Southampton Town Supervisor Jay Schneiderman prides himself on holding the line on property taxes, and he’s cut them for the third year in a row with his tentative $102.7 million 2019 budget.
The overall tax rate of the town has decreased 3.2 percent over the last five years, dropping a projected 1 percent from this year to next. The current tax rate is $1.39 per $1,000 of assessed valuation, and Schneiderman is proposing to drop it to $1.38 per $1,000.
“We’re moving in the right direction — this is relief for all of our taxpayers,” Schneiderman said as he presented Southampton’s tentative budget during a special town board meeting September 27. “I work really hard to try to put together a budget that does not raise property taxes while meeting the town’s growing needs.”
Outstanding debt is being reduced by an estimated $23 million in 2019, with a majority being retired from the Community Preservation Fund, while the long-term debt has dropped 40 percent since 2014.
“The comptroller and I and the others involved try to use very conservative assumptions,” Schneiderman said. “We don’t want to artificially overproject the revenues that we’re going to see from, say, beach fees or permits, and we don’t want to underproject our expenses, because then we’re creating a problem. I’d rather err on the side of caution.”
Funding will increase — from $99.4 million to $102.7 million — to support several large capital projects, including improvements to Ponquogue Beach Pavilion, Hot Dog Beach, Ludlam Park, Good Ground Park, and the Shinnecock Maritime Park, among others. The budget also includes funds to purchase the Hampton Bays Community Center, which Schneiderman said will be cost-effective in comparison to the rent the town currently pays to host meetings there, and replace the heating and ventilation system in Town Hall.
“We have infrastructure problems — some long overdue — that have to be addressed, and if you don’t take care of it, it’s like the leaky roof scenario, where the costs later on are significantly higher,” the supervisor said. “People want to live in a community like this because of our attention to infrastructure and our parks. It’s where they want to invest their life savings, it’s where they want to retire, it’s where they want to stay. You see property values increasing across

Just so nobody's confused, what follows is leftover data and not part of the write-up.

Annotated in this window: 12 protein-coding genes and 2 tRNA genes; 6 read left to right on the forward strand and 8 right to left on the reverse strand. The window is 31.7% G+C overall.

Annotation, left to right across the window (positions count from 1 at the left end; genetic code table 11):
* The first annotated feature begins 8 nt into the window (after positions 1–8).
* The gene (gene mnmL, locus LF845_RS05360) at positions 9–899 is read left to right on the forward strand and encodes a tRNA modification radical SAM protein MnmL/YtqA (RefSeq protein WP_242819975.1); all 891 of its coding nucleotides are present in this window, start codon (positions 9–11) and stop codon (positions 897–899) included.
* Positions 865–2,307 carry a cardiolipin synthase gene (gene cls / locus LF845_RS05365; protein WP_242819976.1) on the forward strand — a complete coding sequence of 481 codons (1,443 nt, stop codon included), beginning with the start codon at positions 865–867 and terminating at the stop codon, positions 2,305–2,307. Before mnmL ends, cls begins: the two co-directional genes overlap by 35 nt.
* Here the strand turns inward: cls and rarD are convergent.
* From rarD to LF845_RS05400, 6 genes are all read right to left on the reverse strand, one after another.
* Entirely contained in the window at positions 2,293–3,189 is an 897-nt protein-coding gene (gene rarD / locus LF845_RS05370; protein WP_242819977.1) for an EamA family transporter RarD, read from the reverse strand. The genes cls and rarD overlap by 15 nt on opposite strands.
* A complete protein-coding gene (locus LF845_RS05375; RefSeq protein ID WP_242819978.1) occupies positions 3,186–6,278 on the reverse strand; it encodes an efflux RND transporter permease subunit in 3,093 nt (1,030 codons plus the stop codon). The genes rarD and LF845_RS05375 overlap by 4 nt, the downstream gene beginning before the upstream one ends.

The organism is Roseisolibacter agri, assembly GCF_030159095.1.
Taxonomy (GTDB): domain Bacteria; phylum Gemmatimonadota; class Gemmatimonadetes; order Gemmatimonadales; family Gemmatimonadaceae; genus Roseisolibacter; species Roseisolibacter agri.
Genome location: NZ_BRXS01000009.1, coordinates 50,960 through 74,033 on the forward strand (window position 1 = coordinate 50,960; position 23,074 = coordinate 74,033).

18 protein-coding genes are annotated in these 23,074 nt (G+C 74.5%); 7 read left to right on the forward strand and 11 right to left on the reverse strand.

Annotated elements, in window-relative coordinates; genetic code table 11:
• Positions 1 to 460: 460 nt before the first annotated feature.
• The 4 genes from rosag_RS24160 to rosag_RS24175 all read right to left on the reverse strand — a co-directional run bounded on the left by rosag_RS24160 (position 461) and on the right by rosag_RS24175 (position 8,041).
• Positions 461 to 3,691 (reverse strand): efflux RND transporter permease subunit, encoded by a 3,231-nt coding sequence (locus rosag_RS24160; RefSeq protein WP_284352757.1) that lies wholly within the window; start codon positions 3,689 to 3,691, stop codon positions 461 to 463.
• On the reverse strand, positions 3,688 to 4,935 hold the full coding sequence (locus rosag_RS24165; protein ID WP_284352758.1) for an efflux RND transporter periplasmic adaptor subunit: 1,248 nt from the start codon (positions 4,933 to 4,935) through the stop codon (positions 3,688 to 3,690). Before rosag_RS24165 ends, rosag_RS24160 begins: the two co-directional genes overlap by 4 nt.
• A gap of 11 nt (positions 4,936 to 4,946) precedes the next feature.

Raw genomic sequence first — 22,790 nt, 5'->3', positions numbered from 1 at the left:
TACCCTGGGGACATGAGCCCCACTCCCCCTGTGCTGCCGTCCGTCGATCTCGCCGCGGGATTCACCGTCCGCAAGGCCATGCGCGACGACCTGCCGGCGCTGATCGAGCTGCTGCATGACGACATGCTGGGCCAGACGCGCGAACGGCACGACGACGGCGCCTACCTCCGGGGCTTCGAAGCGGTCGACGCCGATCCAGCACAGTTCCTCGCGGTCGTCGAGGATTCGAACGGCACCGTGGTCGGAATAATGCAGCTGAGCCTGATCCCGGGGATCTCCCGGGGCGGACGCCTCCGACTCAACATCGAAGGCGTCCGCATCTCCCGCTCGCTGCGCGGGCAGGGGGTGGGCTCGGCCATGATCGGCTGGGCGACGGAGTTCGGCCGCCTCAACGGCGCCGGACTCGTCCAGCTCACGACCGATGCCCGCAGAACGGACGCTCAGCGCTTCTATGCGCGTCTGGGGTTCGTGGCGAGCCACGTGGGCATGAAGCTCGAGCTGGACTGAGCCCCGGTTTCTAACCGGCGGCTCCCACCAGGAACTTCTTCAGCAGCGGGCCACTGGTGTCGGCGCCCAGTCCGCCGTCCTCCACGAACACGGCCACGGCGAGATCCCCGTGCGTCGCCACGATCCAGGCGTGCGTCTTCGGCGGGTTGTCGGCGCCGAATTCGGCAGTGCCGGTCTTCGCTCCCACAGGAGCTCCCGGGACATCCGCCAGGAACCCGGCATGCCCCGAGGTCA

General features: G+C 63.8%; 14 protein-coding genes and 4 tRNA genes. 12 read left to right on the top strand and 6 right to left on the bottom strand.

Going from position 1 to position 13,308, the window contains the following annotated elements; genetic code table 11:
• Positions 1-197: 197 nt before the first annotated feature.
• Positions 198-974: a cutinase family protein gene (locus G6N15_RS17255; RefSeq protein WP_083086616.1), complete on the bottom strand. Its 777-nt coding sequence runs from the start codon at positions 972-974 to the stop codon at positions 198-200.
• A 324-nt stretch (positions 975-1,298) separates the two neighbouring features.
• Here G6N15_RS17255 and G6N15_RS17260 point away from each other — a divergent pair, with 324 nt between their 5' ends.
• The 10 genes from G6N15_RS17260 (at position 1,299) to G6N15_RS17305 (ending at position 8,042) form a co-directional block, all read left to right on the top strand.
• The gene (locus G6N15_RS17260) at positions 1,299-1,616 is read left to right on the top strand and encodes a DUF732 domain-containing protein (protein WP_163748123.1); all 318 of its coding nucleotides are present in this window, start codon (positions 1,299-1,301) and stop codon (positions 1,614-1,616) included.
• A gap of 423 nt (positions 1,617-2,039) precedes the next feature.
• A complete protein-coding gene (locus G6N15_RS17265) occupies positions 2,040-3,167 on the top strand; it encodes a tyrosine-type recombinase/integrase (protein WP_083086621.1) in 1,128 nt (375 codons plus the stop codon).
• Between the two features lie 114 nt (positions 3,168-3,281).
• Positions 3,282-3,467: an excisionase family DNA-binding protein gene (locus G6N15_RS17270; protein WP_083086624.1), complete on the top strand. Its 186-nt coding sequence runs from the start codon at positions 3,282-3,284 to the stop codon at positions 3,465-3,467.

the board and the decisions we make as a board I think underscore that.”
Assessed value has increased approximately 22 percent since 2013, and is expected to rise five percent from this year, to $67 billion in 2019. Also in the budget is more available funds for the highway department through a reallocation of funds, a $1 million rise in the “pay as you go” fund, and the addition of four new staff positions. The town will be hiring a full-time police officer, an assistant town engineer for municipal works, a senior administrative assistant for the parks department, and a part-time office assistant in the assessor’s office will be made a full-time employee.
Schneiderman is also the town on working toward the town’s green goal, investing in cost-saving items like LED lightbulbs, battery-operated leaf blowers, and electric cars.
“We’re looking to making the town as efficient as possible,” he said, thanking those in attendance, including Town Comptroller Len Marchese and his department for assistance in preparing the tentative 2019 budget.
“The Town of Southampton, under the leadership of Supervisor Schneiderman and the members of the town board, continues to remain on strong financial footing,” Marchese said.
The board will discuss the budget and any potential amendments to it during a special town board meeting October 4 at 11 AM, leading up to two public hearings October 23, at 6 PM, and November 13, at 1 PM. The budget adoption is scheduled for November 20, at 11 AM.